Etymology
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New Wave 

1960, of cinema (from French Nouvelle Vague, late 1950s); 1976 as a name for the more restrained and melodic alternative to punk rock.

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cine 

abbreviation of cinema used in compounds or as a stand-alone, 1928, perhaps partly from French ciné (1917).

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scrim (n.)

1792, "thin, strong cloth used as upholstery lining," a word of unknown origin. Later, in theater and cinema, applied to gauze cloth used to screen or soften light (1928).

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veritable (adj.)

early 15c., from Anglo-French and Old French veritable "true, real, truthful, valid (in law)," from verité (see verity) + -able. Probably lost mid-17c. and reborrowed or revived after 1830. Related: Veritably.

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cinematography (n.)

1896, with  -y (4) + cinematograph "device for projecting a series of photographs in rapid succession so as to produce the illusion of movement" (1896), which has been displaced in English by its shortened form, cinema (q.v.). Related: Cinematographic.

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Sammy (n.)

British slang for "U.S. soldier in World War I," 1918, a reference to Uncle Sam.

A Sammie may be defined as an American soldier as he appears in an English newspaper or a French cinema. It is a name he did not invent, does not like, never uses and will not recognize. [Stars & Stripes, March 29, 1918]
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cliff-hanger (n.)

also cliffhanger, "suspenseful situation," 1950, a transferred use from an earlier meaning "movie serial" (1937), from cliff + hang (v.). In some U.S. continued-next-week silent cinema serials in the "Perils of Pauline" days, the episode often ended with the heroine "hanging over a cliff from a fraying rope through which the villain was sawing with a dull knife, to be saved by Crane Wilbur or Milton Sills" [Collier's magazine, July 6, 1946].

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*keie- 

also keiə-, Proto-Indo-European root meaning "to set in motion."

It might form all or part of: behest; cinema; cinematography; citation; cite; excite; hest; hight; hyperkinetic; incite; kinase; kinematics; kinesics; kinesiology; kinesis; kinesthesia; kinesthetic; kinetic; kineto-; kino-; oscitant; recital; recitation; recite; resuscitate; solicit; solicitous; suscitate; telekinesis.

It is the hypothetical source of/evidence for its existence is provided by: Sanskrit cyavate "stirs himself, goes;" Greek kinein "to move, set in motion; change, stir up," kinymai "move myself;" Latin ciere (past participle citus, frequentative citare) "to set in motion, summon;" Gothic haitan "call, be called;" Old English hatan "command, call."  

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screen (n.)

mid-14c., screne, "upright piece of furniture providing protection from heat of a fire, drafts, etc.," probably from a shortened (Anglo-French? compare Anglo-Latin screna) variant of Old North French escren, Old French escran "fire-screen, tester of a bed" (early 14c.). This is of uncertain origin, though probably from a Germanic source, perhaps from Middle Dutch scherm "screen, cover, shield," or Frankish *skrank "barrier," from Proto-Germanic *skirmjanan(source also of Old High German skirm, skerm "protection," Old Frisian skirma "protect, defend;" from PIE root *sker- (1) "to cut").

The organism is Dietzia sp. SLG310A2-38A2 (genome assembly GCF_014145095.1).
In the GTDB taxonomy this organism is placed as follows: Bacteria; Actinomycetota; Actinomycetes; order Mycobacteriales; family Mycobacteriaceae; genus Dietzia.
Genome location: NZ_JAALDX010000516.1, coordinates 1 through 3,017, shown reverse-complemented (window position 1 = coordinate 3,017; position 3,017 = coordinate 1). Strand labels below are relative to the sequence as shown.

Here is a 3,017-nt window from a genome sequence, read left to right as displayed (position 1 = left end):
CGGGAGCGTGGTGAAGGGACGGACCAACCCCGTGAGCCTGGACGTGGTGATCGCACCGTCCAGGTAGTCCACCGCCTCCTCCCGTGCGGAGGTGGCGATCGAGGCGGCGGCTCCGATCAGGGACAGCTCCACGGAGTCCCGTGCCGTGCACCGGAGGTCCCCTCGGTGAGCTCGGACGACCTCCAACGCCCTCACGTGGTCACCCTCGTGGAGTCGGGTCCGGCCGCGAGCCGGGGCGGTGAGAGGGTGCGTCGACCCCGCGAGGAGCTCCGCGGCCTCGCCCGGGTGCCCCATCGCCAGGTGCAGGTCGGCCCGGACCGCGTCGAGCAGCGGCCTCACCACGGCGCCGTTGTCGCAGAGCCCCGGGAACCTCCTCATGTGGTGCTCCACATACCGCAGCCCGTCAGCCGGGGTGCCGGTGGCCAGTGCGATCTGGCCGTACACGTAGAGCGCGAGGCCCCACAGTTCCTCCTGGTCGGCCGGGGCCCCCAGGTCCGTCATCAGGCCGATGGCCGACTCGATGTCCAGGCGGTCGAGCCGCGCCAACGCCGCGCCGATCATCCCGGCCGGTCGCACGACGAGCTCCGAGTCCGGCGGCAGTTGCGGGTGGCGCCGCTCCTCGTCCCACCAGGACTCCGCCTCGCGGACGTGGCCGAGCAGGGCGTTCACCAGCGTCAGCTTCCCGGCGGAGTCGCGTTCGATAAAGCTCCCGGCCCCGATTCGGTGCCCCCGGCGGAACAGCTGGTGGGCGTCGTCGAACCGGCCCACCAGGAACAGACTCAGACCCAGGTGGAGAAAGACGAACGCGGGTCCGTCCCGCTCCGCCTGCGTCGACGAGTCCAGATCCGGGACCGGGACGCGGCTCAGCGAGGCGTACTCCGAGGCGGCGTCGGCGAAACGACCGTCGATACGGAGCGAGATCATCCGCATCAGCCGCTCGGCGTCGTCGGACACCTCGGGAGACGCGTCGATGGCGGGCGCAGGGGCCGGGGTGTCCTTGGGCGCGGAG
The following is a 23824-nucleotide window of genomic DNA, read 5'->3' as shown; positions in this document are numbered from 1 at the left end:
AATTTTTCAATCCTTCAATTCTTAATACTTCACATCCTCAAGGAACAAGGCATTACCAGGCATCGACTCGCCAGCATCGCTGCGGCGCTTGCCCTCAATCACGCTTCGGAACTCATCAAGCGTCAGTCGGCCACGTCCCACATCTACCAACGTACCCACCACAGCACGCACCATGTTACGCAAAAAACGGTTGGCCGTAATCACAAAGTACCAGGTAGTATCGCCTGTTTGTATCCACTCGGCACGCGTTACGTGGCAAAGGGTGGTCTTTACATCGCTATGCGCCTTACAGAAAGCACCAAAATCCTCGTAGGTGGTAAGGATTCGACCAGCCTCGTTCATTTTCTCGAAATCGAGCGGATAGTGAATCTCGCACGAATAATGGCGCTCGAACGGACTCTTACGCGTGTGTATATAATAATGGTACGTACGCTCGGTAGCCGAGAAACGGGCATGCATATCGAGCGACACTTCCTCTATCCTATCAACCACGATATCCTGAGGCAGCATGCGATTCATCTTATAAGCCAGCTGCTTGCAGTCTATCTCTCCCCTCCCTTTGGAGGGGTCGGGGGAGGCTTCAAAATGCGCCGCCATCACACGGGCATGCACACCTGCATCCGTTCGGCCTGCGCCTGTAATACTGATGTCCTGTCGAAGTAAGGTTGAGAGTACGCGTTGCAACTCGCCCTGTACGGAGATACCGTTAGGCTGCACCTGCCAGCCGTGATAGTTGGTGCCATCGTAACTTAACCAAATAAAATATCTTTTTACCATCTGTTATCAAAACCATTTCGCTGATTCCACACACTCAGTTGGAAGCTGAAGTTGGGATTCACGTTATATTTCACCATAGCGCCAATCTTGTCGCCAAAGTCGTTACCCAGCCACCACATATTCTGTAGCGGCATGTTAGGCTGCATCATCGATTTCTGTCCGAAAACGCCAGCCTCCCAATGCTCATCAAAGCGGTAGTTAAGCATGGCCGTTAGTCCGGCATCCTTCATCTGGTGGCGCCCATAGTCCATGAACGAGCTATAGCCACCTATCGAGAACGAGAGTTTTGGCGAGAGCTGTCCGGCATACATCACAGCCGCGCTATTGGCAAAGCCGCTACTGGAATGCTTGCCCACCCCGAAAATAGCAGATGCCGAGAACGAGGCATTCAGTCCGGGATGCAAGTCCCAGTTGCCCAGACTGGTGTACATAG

The sense of "anything interposed to conceal from view" is by c. 1600. The meaning "net-wire frame used in windows and doors" is recorded from 1859. Meaning "flat vertical surface for reception of projected images" is from 1810, originally in reference to magic lantern shows; later of movies. Transferred sense of "cinema world collectively" is attested from 1914; hence screen test "filmed test of performing abilities" (1918), etc.

The meaning "small fluorescent display on a TV set" is by 1946, extended to the display on a computer monitor by 1970, hence the monitor itself. The computer screen saver is attested by 1990. The meaning "window of an automobile" is by 1904. As a type of maneuver in sports, by 1934 (U.S. football, screen-pass). Screen printing recorded from 1918. Screen-door is from 1840. Screen-time "time spent watching a computer or television screen" is by 1999.

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deep (adj.)

Old English deop "having considerable extension downward," especially as measured from the top or surface, also figuratively, "profound, awful, mysterious; serious, solemn," from Proto-Germanic *deupaz (source also of Old Saxon diop, Old Frisian diap, Dutch diep, Old High German tiof, German tief, Old Norse djupr, Danish dyb, Swedish djup, Gothic diups "deep"), from PIE root *dheub- "deep, hollow" (source also of Lithuanian dubus "deep, hollow," Old Church Slavonic duno "bottom, foundation," Welsh dwfn "deep," Old Irish domun "world," via sense development from "bottom" to "foundation" to "earth" to "world").

By early 14c. "extensive in any direction analogous to downward," as measured from the front. From late 14c. of sound, "low in pitch, grave," also of color, "intense." By c. 1200, of persons, "sagacious, of penetrating mind." From 1560s, of debt., etc., "closely involved, far advanced."

Deep pocket as figurative of wealth is from 1951. To go off the deep end "lose control of oneself" is slang recorded by 1921, probably in reference to the deep end of a swimming pool, where a person on the surface can no longer touch bottom. When 3-D films seemed destined to be the next wave and the biggest thing to hit cinema since talkies, they were known as deepies (1953)., hard to understand

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